On March 29, former chief of staff to Attorney General Alberto Gonzales Kyle Sampson told the Senate Judiciary Committee, under oath, that he had no replacements in mind before the Justice Department fired the U.S. attorneys in Dec. 2006:
SCHUMER: Did you or did you not have in mind specific replacements for the dismissed U.S. Attorneys before they were asked to resign on December 7th, 2006.
SAMPSON: I personally did not. On December 7th, I did not have in mind any replacements for any of the seven who were asked to resign.
But a new e-mail released to the House Judiciary Committee shows that on Jan. 9, 2006 — a year before the prosecutors were fired — Sampson recommended replacements for almost every one of the U.S. attorneys on the administration’s hit list, suggesting that these prosecutors were fired to make way for partisan loyalists.
One of the suggested replacements who has received relatively little attention is Rachel Brand, whom Sampson recommended to take the place of Margaret Chiara as U.S. attorney for the Western District of Michigan. Brand has been the Justice Department’s Assistant Attorney General for the Office of Legal Policy (OLP) since June 2005. She helped push through the Bush administration’s controversial Supreme Court nominees, and ran the “murder boards” for Alito, Miers, and Roberts. Brand was also a member of the right-wing Federalist Society, which appears to be a consideration for all U.S. attorney candidates.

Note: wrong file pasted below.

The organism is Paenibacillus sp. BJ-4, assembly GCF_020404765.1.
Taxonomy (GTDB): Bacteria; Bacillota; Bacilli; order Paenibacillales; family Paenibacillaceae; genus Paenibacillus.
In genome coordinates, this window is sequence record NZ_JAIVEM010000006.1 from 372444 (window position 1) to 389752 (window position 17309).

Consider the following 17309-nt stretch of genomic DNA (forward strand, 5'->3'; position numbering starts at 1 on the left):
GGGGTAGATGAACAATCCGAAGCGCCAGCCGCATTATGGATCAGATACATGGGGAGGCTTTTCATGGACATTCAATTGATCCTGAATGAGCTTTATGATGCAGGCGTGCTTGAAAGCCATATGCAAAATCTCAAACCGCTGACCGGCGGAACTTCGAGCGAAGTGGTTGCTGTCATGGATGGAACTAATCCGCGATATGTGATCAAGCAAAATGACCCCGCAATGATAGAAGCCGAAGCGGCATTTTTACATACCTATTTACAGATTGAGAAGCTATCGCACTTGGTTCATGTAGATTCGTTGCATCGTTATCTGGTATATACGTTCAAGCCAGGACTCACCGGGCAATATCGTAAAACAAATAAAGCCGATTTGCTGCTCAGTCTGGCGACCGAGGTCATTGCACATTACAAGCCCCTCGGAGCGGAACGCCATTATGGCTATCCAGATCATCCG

At Brand’s May 2005 nomination hearing, Sen. Patrick Leahy (D-VT) raised concerns that Brand was too inexperienced and unqualified to be Assistant Attorney General for OLP:
Unfortunately, it appears she brings very little depth of experience to a position that is instrumental in setting out DOJ priorities and recommending new judges. By way of comparison, Eleanor Acheson, President Clinton’s nominee for the same position, had practiced law for 19 years prior to her appointment, and Viet Dinh, President Bush’s first nominee to head OLP was a professor at Georgetown University Law Center who had published several scholarly articles and op-eds and had held several congressional positions by the time of his appointments.
It is unlikely that less than a year working at the Justice Department had suddenly made Brand qualified to be a U.S. attorney.
(TPMmuckraker has more.)